Monthly Archives: December 2021

Exodus 1-6: Brief Comments on Leadership

The beginning of Exodus is about the choosing of a leader. Moses’ birth and adoption by an Egyptian princess is told. As a young man he kills an Egyptian and flees to Midian. He marries a local girl, has a son, and works as a shepherd. God speaks to him out of a burning bush…


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Elon Musk’s Babylon Bee Interview

Elon Musk gave a long interview with The Babylon Bee that has received a lot of attention. If you missed it, it’s linked below. The Babylon Bee describes itself as a Christian, conservative, satire online magazine. They were as amazed as was everyone else that the busy industrialist and the world’s richest man (if not,…


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Entire World Tests Positive For COVID

In a stunning announcement The White House in cooperation with the CDC, the NIH, and the American Kennel Club revealed that all 7.9 billion of the earth’s inhabitants had tested positive for the coronavirus. The sole exception to this finding of universal positivity was Tom Brady who is exempt from the laws that govern biology….


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Time to Stop Testing Asymptomatic Subjects

COVID has made everybody a medical expert. Politicians, investment advisors, journalists, TV newsreaders all are full of analysis and advice about the virus now comfortably settled in throughout most of the world. In general our leaders and opinion setters seem unable to deal rationally with an epidemic that has been with us for two years….


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Gil Hodges Elected to Baseball Hall of Fame

Gil Hodges (1924-72) was finally elected to the Baseball Hall of Fame earlier this month. This overdue honor makes him the fifth member of The Boys of Summer ensconced in the Cooperstown hall. I would have written shrine, but Walter O’Malley’s also there. The other four are Duke Snider, Pee Wee Reese, Roy Campanella, and…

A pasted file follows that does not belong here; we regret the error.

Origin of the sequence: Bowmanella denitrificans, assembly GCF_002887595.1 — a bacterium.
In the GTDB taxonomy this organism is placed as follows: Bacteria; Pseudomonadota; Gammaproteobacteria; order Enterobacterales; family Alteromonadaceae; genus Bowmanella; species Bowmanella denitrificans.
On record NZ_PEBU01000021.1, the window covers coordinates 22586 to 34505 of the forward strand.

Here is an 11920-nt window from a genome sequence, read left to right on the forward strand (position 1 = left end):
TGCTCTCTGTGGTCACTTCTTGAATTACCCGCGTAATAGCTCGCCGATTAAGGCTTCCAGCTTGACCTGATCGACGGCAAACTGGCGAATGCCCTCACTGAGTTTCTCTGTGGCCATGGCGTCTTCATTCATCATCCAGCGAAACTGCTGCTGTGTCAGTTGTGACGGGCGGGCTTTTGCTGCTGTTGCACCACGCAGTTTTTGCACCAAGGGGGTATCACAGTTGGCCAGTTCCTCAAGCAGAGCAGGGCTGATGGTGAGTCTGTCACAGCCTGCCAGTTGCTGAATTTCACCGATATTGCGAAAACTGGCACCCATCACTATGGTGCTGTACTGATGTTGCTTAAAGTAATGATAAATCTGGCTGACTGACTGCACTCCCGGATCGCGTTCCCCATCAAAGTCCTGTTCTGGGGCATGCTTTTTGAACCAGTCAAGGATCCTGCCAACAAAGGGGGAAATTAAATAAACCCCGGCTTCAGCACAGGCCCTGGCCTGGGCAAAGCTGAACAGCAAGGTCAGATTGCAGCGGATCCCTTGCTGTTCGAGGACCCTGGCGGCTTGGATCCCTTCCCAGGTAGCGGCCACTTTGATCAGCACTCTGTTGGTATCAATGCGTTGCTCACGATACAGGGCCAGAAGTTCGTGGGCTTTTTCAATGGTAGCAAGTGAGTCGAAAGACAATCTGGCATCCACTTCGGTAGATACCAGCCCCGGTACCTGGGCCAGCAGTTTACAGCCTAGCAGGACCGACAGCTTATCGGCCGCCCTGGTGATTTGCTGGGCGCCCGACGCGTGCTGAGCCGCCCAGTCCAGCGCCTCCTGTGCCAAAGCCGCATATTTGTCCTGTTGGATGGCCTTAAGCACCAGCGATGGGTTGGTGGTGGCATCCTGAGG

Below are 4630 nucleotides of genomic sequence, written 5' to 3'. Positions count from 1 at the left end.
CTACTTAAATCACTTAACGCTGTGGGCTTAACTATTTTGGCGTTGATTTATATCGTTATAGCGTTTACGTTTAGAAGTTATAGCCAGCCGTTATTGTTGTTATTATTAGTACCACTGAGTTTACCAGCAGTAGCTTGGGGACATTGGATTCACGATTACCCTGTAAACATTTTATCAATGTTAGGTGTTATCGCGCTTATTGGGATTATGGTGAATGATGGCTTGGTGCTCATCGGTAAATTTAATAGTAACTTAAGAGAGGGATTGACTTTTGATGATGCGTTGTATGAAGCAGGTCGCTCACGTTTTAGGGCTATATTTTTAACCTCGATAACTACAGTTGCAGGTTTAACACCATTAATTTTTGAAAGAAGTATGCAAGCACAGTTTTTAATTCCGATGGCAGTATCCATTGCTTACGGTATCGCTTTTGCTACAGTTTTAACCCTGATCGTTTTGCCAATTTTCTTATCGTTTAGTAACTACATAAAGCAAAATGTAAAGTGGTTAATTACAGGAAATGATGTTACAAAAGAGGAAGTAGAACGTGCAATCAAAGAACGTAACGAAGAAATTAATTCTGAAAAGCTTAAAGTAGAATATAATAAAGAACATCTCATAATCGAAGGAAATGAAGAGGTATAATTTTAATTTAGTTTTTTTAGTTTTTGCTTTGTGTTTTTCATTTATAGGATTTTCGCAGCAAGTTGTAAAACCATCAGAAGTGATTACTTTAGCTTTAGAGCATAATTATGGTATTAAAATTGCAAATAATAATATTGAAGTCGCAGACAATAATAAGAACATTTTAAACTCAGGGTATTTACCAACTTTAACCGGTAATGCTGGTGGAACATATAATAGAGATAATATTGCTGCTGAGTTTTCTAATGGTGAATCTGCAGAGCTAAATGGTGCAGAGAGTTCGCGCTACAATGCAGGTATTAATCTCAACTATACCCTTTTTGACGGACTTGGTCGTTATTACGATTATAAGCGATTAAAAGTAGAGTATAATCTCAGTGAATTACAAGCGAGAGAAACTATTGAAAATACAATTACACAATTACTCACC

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Three Army Recruitment Ads

The video below displays three recruitment ads. One for the Chinese Army, the Russian Army, and finally one for the US Army. We seem to be willing to bring a cookie cutter to an artillery fight. We are in big trouble if our ad accurately reflects the warrior ethos of the US Army. One viewer…


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Miguel Fleta

I’ve briefly touched on the singing of the Spanish tenor Miguel Fleta (1897-1938), but until now have not devoted a full piece to him. His career was as brief and brilliant as the firing of a flashbulb. I want to mostly focus on his singing rather than his story. There are several excellent biographical sketches…


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Eurydice

More operas likely have been written, including the one that introduced the art form, about the Orpheus myth than any other subject. Today the Met’s HD series presented Matthew Aucoin’s Eurydice set to a libretto by Sarah Ruhl based on her 2004 play of the same name. The story in this version is told from…


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Vissi d’Arte

Giacomo Puccini knew as much about the workings of the theater as anyone whoever entered one. Accordingly, his mature works are models of dramatic cohesion. He lashed his librettists like galley slaves until they gave him scripts that satisficed his very high standards. These standards are why he produced only 12 operas in 40 years…


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